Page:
This Is What It Will Be Like When The Taps Run Dry


It was gorgeous day on the KZN South Coast. The air was hot and humid, but a gentle breeze off the ocean cooled the skin and teased wisps of hair into my eyes. We had a fantastic view of the sea – we were yearning to be there, actually – but we were in a queue at a municipal water collection point instead.

This was because in November and December of this year, there was a water supply problem along this stretch of the coast. It wasn’t drought related – one look at our abundant leafy green surroundings put that question to rest – but rather, it was reported, due to an act of sabotage by disgruntled council employees, illegal labour action or simply, the crumbling infrastructure.

So there we were, on our December holiday, with only very sporadic water. For some reason I could never quite make sense of, it often came on late at night and then vanished by about seven in the morning. So we went to bed sandy and salty, but were able to grab a quick shower some days, if we woke up early enough.

Having experienced taps running dry first-hand, I am now in a position to comment on what it will be like if the same thing happens in Cape Town. Let me not mince my words: it is going to suck. You think you can wrap your head around what it’s like to live without running water in your household, but until you have actually lived it, you cannot fathom the multiple inconveniences you will face.

(This is a middle-class person’s perspective. I am aware that the challenges I faced on my water-scarcity-tourism experience are the realities that some people live with their whole lives.)

Every day, we went to fill two 20-litre cannisters at the collection point to flush the loos and for general household usage. And we’d buy a couple of 5-litre bottles of drinking water while we were at it.
We became enthusiastic proponents of the “if it’s yellow” ethos, and – my apologies for TMI, dear reader – even tried to synchronise our bowel movements as much as we were able. It was extremely disheartening to watch a third of our water cannister’s contents vanish down the U-pipe with every flush.

Toilet ickiness aside, the place I found it most difficult to be without running water was the kitchen. I’m a compulsive between-task handwasher. Just a quick little finger rinse under the taps sets my world to rights. Not being able to easily do this after, say, chopping an onion was distressing to me. The kitchen cloths, being rinsed less frequently, had also started to stink – and we were operating with a holiday home’s limited stock to start with.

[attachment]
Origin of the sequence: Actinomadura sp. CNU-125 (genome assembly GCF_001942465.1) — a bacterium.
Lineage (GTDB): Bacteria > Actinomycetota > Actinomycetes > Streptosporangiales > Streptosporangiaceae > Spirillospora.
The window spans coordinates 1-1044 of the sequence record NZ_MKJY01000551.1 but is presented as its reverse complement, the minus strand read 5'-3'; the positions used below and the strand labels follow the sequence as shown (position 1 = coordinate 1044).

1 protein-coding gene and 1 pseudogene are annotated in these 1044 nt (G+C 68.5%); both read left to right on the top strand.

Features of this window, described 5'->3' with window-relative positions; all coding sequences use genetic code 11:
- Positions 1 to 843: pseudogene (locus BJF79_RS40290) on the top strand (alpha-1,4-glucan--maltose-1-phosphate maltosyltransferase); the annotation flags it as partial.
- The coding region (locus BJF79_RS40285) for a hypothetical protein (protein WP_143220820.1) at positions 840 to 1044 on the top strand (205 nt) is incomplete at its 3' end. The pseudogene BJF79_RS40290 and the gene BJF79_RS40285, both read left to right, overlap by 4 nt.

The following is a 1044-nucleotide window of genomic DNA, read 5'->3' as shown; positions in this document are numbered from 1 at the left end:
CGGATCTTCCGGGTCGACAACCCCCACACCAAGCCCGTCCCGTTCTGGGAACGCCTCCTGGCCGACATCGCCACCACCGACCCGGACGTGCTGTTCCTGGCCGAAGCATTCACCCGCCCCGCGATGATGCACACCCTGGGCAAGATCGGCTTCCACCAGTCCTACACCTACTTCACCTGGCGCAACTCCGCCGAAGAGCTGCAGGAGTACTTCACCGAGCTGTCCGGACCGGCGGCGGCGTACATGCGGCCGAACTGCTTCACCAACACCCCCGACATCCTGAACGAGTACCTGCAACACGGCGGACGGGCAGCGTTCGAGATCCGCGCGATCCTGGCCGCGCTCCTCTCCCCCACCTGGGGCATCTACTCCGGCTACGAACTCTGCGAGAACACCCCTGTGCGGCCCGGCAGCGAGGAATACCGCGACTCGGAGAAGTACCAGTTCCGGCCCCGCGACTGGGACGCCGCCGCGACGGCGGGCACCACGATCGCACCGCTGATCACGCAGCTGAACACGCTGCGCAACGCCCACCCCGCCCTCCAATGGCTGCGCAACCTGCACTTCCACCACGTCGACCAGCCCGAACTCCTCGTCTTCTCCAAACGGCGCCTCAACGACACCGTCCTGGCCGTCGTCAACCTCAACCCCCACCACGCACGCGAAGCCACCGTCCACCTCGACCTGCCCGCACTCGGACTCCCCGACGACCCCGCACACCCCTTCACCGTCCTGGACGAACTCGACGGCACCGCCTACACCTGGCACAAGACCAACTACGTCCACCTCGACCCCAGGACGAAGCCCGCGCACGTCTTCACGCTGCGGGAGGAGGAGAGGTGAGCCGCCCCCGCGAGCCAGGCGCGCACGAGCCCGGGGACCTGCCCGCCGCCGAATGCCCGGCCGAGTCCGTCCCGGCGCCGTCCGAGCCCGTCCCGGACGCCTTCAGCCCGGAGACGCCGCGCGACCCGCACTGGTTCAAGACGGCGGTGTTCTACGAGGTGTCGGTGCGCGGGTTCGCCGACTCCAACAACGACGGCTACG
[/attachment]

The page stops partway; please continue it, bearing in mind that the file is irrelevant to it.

We found little solutions along the way – a jug of water next to the kitchen sink, for instance – but even so, we felt that our levels of cleanliness and comfort were slipping. When the late-night water made its appearance, it was a huge relief to be able to wash away the sweat, salt, sand and sunscreen. But some nights, it didn’t come, and as a result our sheets became gritty and greasy.
But we made the most of it. We were on holiday, the weather was lovely and we were together as a family. Even the water collection was a daily adventure, and we got to meet all sorts of interesting people in the queue.

I did question our sanity on the last night, though, when our daughter developed a tummy bug. Was it viral, or was it the result of insufficient hand-washing in the house? We’ll never know. The three flushes worth of water we had in our cannisters were quickly used up on the times she managed to vomit in the loo. The last drips were used to clean the floor from when she didn’t quite make it.
The real low point was when she vomited into her hair – a great deal – and we had to hold her feverish head over a sink and try to rinse out the chunks in about an inch of water. My husband was dispatched to the collection point to refill the cannisters.

After the horrors of the night, the sun rose on the morning of our departure, and our child’s health was restored. We were glad to leave the coast, very much the wiser about our dependence on water and about the crisis that Cape Town faces.

Guys, if the taps run dry and you don’t have a backup plan, it’s going to be dreadful. You can only collect so much water at the collection points, and when you use it up and things go wrong, life gets disgusting fast. If you aren’t already doing your absolute best to limit your water usage and avert “Day Zero”, now’s the time to act. Shave your heads, wee in your garden, make prolific use of wet wipes. The horror is real; I have lived it.


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